HomeCar CultureCommentaryTalk about future classics: Early Miatas to race at Road America

Talk about future classics: Early Miatas to race at Road America


The famed Road America racing circuit in Elkhart Lake, Wisconsin, opens its 2018 calendar this weekend with a weekend of races staged by the Sportscar Vintage Racing Association. Among the latest additions to the racing schedule is the Mazda Miata Heritage Cup, open to first-generation, 1.6-liter spec Miatas produced from 1990-1993.

The Heritage Cup was introduced last year but this year has expanded to a seven-race series.

On both Saturday and Sunday during the SVRA Spring Vintage Festival, the track will offer spectators the opportunity to drive their own road cars around the racing circuit during the racers’ lunch break. Those interested can sign up at the Registration Office inside Gate 6 off Highway 67, and must attend a mandatory drivers meeting.

For details, visit the track’s website.

Road America lands FF 50th anniversary event

The Vintage Sports Car Drivers Association has announced that the 50th anniversary party for Formula Ford racing will be held September 18-22 at the Road America circuit.

Untimed practice laps will be offered that Thursday, with qualifying on Friday and head and feature races Saturday and Sunday. As many as 200 of the Kent- and Cortina-powered FF cars can be accommodated under the schedule with separate race groups of cars with slick and treaded tires.

Road America, Talk about future classics: Early Miatas to race at Road America, ClassicCars.com Journal
1934 MG K3 at speed | Donington track photo

Historic MG returns to Donington Park

The recent Donington Park Historic Festival at the British racing circuit marked the return to the venue of a 1934 MG K3 that had not raced at the facility since 1938.

Entered in an event called the Pre-War Mad Jack race was a car that was one of three MG works racers that competed in Italy’s Mille Miglia in 1934 and also had racing history at Donington. The car currently is owned by Teifion Salisbury of Bakewell, UK.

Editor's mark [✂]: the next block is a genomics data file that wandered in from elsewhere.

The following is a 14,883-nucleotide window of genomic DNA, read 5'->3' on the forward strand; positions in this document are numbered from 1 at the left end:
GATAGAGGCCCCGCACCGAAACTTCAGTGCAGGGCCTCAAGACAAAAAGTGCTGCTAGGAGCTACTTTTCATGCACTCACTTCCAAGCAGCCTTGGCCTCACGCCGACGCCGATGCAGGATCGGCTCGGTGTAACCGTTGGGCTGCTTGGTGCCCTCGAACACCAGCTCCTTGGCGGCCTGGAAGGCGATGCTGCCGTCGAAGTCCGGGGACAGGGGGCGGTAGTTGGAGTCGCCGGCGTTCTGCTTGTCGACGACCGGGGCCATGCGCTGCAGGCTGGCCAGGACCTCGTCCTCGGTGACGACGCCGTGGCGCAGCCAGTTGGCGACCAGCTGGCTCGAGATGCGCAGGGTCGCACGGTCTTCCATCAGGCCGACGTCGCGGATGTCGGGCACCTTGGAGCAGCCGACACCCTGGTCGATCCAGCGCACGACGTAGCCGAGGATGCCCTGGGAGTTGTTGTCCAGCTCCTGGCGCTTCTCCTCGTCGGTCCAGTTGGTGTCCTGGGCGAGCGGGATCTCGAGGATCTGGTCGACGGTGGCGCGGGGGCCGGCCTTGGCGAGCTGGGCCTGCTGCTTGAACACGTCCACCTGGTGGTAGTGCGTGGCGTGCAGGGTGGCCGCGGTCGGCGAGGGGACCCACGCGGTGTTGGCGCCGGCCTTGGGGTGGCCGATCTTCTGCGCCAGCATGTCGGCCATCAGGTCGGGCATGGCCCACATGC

Also competing in the same race at a Morgan 4/4 that raced at Le Mans in 1937 and at Donington in 1938.

Staged during England’s May bank holiday, the Donington festival included 19 races. Among the winners were the father/son driving team of Mike and Andrew Jordan in Andrew’s Austin GT40 in the “Touring Greats” race, and touring car star Steve Soper, who won the U2TC Trophy in the pre-1966 under-2.0-liter touring car event in his For Lotus Cortina.

Group C Jaguars join XK70 Festival

Organizers of the XJ70 Jaguar Festival scheduled for June 9-10 at Shelsley Walsh in England have announced that three of Jaguar’s famed Group C cars, including the 1987 championship-winning XJR-8, will take part in the festival celebrating the 70th anniversary of the introduction of the Jaguar XK120 sports car.

As many as 700 XK models of various generations are expected for the event, including some rebodied by the likes of Ghia and Bertone. Also scheduled to be on hand during the weekend is Jaguar’s former chairman, John Egan.

Road America, Talk about future classics: Early Miatas to race at Road America, ClassicCars.com Journal
Ronnie Bucknum in the original Honda F1 car at the ‘ring | Honda archives photo

Honda celebrates its Nurburgring history

Honda recently celebrated its debut in Formula One racing by returning to the Nurburgring’s famed Nordschleife circuit, where its latest Civic Type R TCR competed in the FIA World touring Car Cup.

It was in 1964 that Honda entered F1 racing with its RA271, with American racer Ronnie Bucknum at the wheel for the German Grand Prix. The RA271 was the only V12-engined car in a grid dominated by V8s. A year later, the successor RA272, would be the first Honda to win an F1 event. 

It also was in 1964 that Honda claimed its first victory in European racing when a Honda S600 sports car won the Grand Touring 1,000cc class in the Nurburgring 500 kilometer race, with New Zealand racer Denny Hulme. Three years later, an S800 also would win at the track.

Honda also was the first Japanese automaker to establish a testing base outside Japan when, in the late 1980s, it set up a base near the Nurburgring as part of its development and validation of the NSX sports car in the late 1980s.

Honda notes that on two occasions its vehicles have held the Nurburgring speed record for front-wheel drive cars, most recently with the FK8 Type R Civic, the current lap-recordholder for FWD.

Larry Edsall
Larry Edsall
A former daily newspaper sports editor, Larry Edsall spent a dozen years as an editor at AutoWeek magazine before making the transition to writing for the web and becoming the author of more than 15 automotive books. In addition to being founding editor at ClassicCars.com, Larry has written for The New York Times and The Detroit News and was an adjunct honors professor at the Walter Cronkite School of Journalism and Mass Communication at Arizona State University.


Please enter your comment!
Please enter your name here

Recent Posts